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Re: Re: Angry child

Yes, my 11 year old daughter has the same anger issues. she likes to push the envelope and not do as she is told until i have lost my temper and yell at her. she is reprimanded a lot at school for her sassy mouth and has taken to telling adults to shut-up. she has also admitted to me that sometimes she gets so angry that she wants to scream. i've been told it's natural hormones and growing up. i think the world has changed so much that kids are now growing up and being forced to deal with adult issues at such a younger age that sometimes they think they are mature and shouldn't be told what to do and the only thing they know to do is act out or be defiant. maybe you could talk to the guidance counselor at school or family counseling.

Re: Re: Re: Angry child

Hi Ruth
I think you are spot on about children having to deal with so many issues at such a young age and I believe this has had an effect on my son. The onset of war in Iraq and the tsunami were two topics which were discussed at school and which I know worried him. As a result of one session, when he had to write about what he did in his holidays, he wrote about our holiday in Iraq and illustrated it with tanks and planes. The teachers asked me why we went! He seems to pick up on things which go over other children's heads - the ads on tv for charities disturb and upset him, especailly the child and animal cruelty appeals and the appeals for help in third world countries. We have now just found out his class are going to have sex education a year earlier that previously 'because children are developing earlier these days'. The headteacher said perhaps we should speak to the GP, which we did, but she didn't recommend counselling because she thought it would make it worse, and might lead to more attention-seeking. She also thought it might be bereavement trauma - he lost his grandmother April 2004 and was devastated, but he seems over that now. Thanks for sharing your thoughts with me and good luck.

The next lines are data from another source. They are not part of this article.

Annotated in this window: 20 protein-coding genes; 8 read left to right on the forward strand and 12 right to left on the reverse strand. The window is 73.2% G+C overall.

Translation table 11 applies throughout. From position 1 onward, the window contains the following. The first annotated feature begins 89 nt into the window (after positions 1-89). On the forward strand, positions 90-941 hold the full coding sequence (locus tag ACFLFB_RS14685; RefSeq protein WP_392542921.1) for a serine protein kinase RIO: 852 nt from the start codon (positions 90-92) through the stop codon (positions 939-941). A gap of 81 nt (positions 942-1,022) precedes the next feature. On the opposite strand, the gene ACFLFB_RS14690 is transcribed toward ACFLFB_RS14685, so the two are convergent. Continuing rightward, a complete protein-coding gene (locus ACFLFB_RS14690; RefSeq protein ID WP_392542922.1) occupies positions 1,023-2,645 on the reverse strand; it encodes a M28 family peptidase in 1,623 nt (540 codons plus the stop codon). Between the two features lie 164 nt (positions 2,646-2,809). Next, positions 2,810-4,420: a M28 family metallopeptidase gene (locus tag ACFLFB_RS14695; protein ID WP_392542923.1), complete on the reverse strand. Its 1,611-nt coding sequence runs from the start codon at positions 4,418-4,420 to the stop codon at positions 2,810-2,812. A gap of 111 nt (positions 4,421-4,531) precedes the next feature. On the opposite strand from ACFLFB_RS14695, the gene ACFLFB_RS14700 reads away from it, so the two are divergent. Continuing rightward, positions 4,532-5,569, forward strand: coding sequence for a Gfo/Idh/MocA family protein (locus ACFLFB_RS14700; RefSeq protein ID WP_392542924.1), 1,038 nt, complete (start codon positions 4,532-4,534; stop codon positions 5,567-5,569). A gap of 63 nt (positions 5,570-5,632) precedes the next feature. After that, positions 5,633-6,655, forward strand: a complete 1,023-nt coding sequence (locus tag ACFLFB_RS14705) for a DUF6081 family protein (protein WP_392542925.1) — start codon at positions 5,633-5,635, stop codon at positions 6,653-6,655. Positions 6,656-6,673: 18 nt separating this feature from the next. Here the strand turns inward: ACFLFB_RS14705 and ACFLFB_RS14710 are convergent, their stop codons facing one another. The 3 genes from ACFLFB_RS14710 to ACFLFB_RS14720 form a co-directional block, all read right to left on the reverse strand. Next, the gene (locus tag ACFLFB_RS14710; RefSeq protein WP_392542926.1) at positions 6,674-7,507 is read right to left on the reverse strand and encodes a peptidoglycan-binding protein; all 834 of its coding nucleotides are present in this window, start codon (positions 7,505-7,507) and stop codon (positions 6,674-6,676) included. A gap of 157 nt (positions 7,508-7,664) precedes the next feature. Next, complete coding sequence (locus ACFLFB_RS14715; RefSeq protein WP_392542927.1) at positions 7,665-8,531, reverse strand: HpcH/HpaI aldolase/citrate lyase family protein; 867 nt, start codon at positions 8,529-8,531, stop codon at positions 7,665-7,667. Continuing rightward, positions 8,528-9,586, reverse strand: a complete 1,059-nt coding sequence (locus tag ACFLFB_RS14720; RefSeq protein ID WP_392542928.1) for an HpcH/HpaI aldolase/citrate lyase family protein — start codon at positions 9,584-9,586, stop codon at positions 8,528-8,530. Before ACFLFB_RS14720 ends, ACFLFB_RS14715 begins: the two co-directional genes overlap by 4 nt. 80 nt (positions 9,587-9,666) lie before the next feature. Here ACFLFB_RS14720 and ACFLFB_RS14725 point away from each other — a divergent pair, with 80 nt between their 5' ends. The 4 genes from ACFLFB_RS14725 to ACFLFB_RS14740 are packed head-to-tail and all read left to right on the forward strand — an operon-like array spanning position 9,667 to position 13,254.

Re: Re: Angry child

Hi Linda
It's good to know I'm not the only one. After a particulary bad beginning to the week at school, I have banned PS2, Gameboy and computer (Runescape). I also told him that I will be speaking to his teacher every Friday for the next month to see how he has behaved, and also take into account his behaviour at home, if he has had a generally good week I will let him have his privileges back for the weekend only. He took it really badly but has now accepted, and his teacher was pleased this week. He did write a letter of apology to his teacher, but I found it and it said that we were not going to feed him if he didn't behave at school! Cue the social workers! I know what you mean about the damage - my walls are OK (so far), but the bathroom door has been slammed so many times it won't shut properly and cracks are appearling around the frame on his bedroom door! Perhaps we are just having the terrible teens early?!

Re: Re: Re: Angry child

I think so! I must admit, she's been a whole lot better so far this week, so I think something must have stuck. We were talking about her dogs on the Nintendo game and I asked her if she thought I had given her a fair punishment. She said yes, she did think that and realises that shouting is not going to get her anywhere.

On discussion with colleagues at work, it seems that girls would appear to be more trying than boys on the whole (especially with their mothers!)

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